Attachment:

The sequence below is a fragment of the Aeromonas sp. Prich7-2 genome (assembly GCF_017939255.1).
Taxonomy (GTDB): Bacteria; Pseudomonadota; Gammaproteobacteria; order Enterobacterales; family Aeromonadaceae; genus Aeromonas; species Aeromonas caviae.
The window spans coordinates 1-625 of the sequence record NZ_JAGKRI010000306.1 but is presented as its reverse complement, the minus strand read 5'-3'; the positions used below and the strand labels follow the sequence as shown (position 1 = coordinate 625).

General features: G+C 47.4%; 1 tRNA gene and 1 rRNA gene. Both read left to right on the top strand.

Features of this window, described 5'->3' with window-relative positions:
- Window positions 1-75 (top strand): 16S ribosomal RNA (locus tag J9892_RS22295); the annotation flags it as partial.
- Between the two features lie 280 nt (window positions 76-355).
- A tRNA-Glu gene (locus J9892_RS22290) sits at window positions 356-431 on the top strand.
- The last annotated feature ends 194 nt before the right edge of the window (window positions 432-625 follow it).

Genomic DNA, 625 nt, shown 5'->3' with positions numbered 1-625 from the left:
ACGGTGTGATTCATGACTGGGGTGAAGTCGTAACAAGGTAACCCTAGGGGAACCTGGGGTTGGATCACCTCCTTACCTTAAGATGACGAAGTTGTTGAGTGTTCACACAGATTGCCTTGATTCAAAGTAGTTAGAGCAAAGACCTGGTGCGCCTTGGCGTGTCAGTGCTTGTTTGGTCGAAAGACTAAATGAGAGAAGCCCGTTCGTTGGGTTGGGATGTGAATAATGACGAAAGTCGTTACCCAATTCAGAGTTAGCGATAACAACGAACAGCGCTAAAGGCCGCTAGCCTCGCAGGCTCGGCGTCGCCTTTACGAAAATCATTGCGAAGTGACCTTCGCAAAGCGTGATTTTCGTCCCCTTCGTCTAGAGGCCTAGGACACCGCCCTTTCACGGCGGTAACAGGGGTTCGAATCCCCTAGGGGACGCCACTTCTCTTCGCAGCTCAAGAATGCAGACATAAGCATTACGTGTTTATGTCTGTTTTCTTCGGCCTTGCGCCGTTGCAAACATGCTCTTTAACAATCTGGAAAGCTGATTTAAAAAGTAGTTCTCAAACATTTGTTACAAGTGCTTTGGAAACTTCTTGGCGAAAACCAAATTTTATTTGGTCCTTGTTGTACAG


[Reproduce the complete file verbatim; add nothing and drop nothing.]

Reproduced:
The sequence below is a fragment of the Aeromonas sp. Prich7-2 genome (assembly GCF_017939255.1).
Taxonomy (GTDB): Bacteria; Pseudomonadota; Gammaproteobacteria; order Enterobacterales; family Aeromonadaceae; genus Aeromonas; species Aeromonas caviae.
The window spans coordinates 1-625 of the sequence record NZ_JAGKRI010000306.1 but is presented as its reverse complement, the minus strand read 5'-3'; the positions used below and the strand labels follow the sequence as shown (position 1 = coordinate 625).

General features: G+C 47.4%; 1 tRNA gene and 1 rRNA gene. Both read left to right on the top strand.

Features of this window, described 5'->3' with window-relative positions:
- Window positions 1-75 (top strand): 16S ribosomal RNA (locus tag J9892_RS22295); the annotation flags it as partial.
- Between the two features lie 280 nt (window positions 76-355).
- A tRNA-Glu gene (locus J9892_RS22290) sits at window positions 356-431 on the top strand.
- The last annotated feature ends 194 nt before the right edge of the window (window positions 432-625 follow it).

Genomic DNA, 625 nt, shown 5'->3' with positions numbered 1-625 from the left:
ACGGTGTGATTCATGACTGGGGTGAAGTCGTAACAAGGTAACCCTAGGGGAACCTGGGGTTGGATCACCTCCTTACCTTAAGATGACGAAGTTGTTGAGTGTTCACACAGATTGCCTTGATTCAAAGTAGTTAGAGCAAAGACCTGGTGCGCCTTGGCGTGTCAGTGCTTGTTTGGTCGAAAGACTAAATGAGAGAAGCCCGTTCGTTGGGTTGGGATGTGAATAATGACGAAAGTCGTTACCCAATTCAGAGTTAGCGATAACAACGAACAGCGCTAAAGGCCGCTAGCCTCGCAGGCTCGGCGTCGCCTTTACGAAAATCATTGCGAAGTGACCTTCGCAAAGCGTGATTTTCGTCCCCTTCGTCTAGAGGCCTAGGACACCGCCCTTTCACGGCGGTAACAGGGGTTCGAATCCCCTAGGGGACGCCACTTCTCTTCGCAGCTCAAGAATGCAGACATAAGCATTACGTGTTTATGTCTGTTTTCTTCGGCCTTGCGCCGTTGCAAACATGCTCTTTAACAATCTGGAAAGCTGATTTAAAAAGTAGTTCTCAAACATTTGTTACAAGTGCTTTGGAAACTTCTTGGCGAAAACCAAATTTTATTTGGTCCTTGTTGTACAG